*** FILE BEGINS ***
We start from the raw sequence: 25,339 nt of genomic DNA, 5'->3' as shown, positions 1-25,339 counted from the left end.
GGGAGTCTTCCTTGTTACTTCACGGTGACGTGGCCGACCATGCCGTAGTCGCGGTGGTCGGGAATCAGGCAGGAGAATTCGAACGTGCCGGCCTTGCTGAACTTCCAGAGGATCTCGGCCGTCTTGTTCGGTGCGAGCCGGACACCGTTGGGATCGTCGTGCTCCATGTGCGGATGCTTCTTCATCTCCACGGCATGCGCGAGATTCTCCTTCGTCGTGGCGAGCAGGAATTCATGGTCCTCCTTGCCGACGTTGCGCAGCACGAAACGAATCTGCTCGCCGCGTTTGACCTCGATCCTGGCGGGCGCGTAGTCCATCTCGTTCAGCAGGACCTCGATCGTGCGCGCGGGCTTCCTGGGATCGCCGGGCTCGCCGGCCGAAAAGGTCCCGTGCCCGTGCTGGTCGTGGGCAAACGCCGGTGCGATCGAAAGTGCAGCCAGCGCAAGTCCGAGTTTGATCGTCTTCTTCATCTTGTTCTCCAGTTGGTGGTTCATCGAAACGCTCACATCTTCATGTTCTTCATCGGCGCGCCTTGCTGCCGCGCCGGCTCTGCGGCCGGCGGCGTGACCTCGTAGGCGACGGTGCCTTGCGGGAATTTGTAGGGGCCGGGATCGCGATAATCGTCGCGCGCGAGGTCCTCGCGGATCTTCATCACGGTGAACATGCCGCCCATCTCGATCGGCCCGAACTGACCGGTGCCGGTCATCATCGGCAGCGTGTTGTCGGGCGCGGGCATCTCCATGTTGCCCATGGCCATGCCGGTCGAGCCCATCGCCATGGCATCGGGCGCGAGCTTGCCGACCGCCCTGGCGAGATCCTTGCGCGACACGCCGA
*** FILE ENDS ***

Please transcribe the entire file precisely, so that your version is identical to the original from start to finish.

We start from the raw sequence: 25,339 nt of genomic DNA, 5'->3' as shown, positions 1-25,339 counted from the left end.
GGGAGTCTTCCTTGTTACTTCACGGTGACGTGGCCGACCATGCCGTAGTCGCGGTGGTCGGGAATCAGGCAGGAGAATTCGAACGTGCCGGCCTTGCTGAACTTCCAGAGGATCTCGGCCGTCTTGTTCGGTGCGAGCCGGACACCGTTGGGATCGTCGTGCTCCATGTGCGGATGCTTCTTCATCTCCACGGCATGCGCGAGATTCTCCTTCGTCGTGGCGAGCAGGAATTCATGGTCCTCCTTGCCGACGTTGCGCAGCACGAAACGAATCTGCTCGCCGCGTTTGACCTCGATCCTGGCGGGCGCGTAGTCCATCTCGTTCAGCAGGACCTCGATCGTGCGCGCGGGCTTCCTGGGATCGCCGGGCTCGCCGGCCGAAAAGGTCCCGTGCCCGTGCTGGTCGTGGGCAAACGCCGGTGCGATCGAAAGTGCAGCCAGCGCAAGTCCGAGTTTGATCGTCTTCTTCATCTTGTTCTCCAGTTGGTGGTTCATCGAAACGCTCACATCTTCATGTTCTTCATCGGCGCGCCTTGCTGCCGCGCCGGCTCTGCGGCCGGCGGCGTGACCTCGTAGGCGACGGTGCCTTGCGGGAATTTGTAGGGGCCGGGATCGCGATAATCGTCGCGCGCGAGGTCCTCGCGGATCTTCATCACGGTGAACATGCCGCCCATCTCGATCGGCCCGAACTGACCGGTGCCGGTCATCATCGGCAGCGTGTTGTCGGGCGCGGGCATCTCCATGTTGCCCATGGCCATGCCGGTCGAGCCCATCGCCATGGCATCGGGCGCGAGCTTGCCGACCGCCCTGGCGAGATCCTTGCGCGACACGCCGA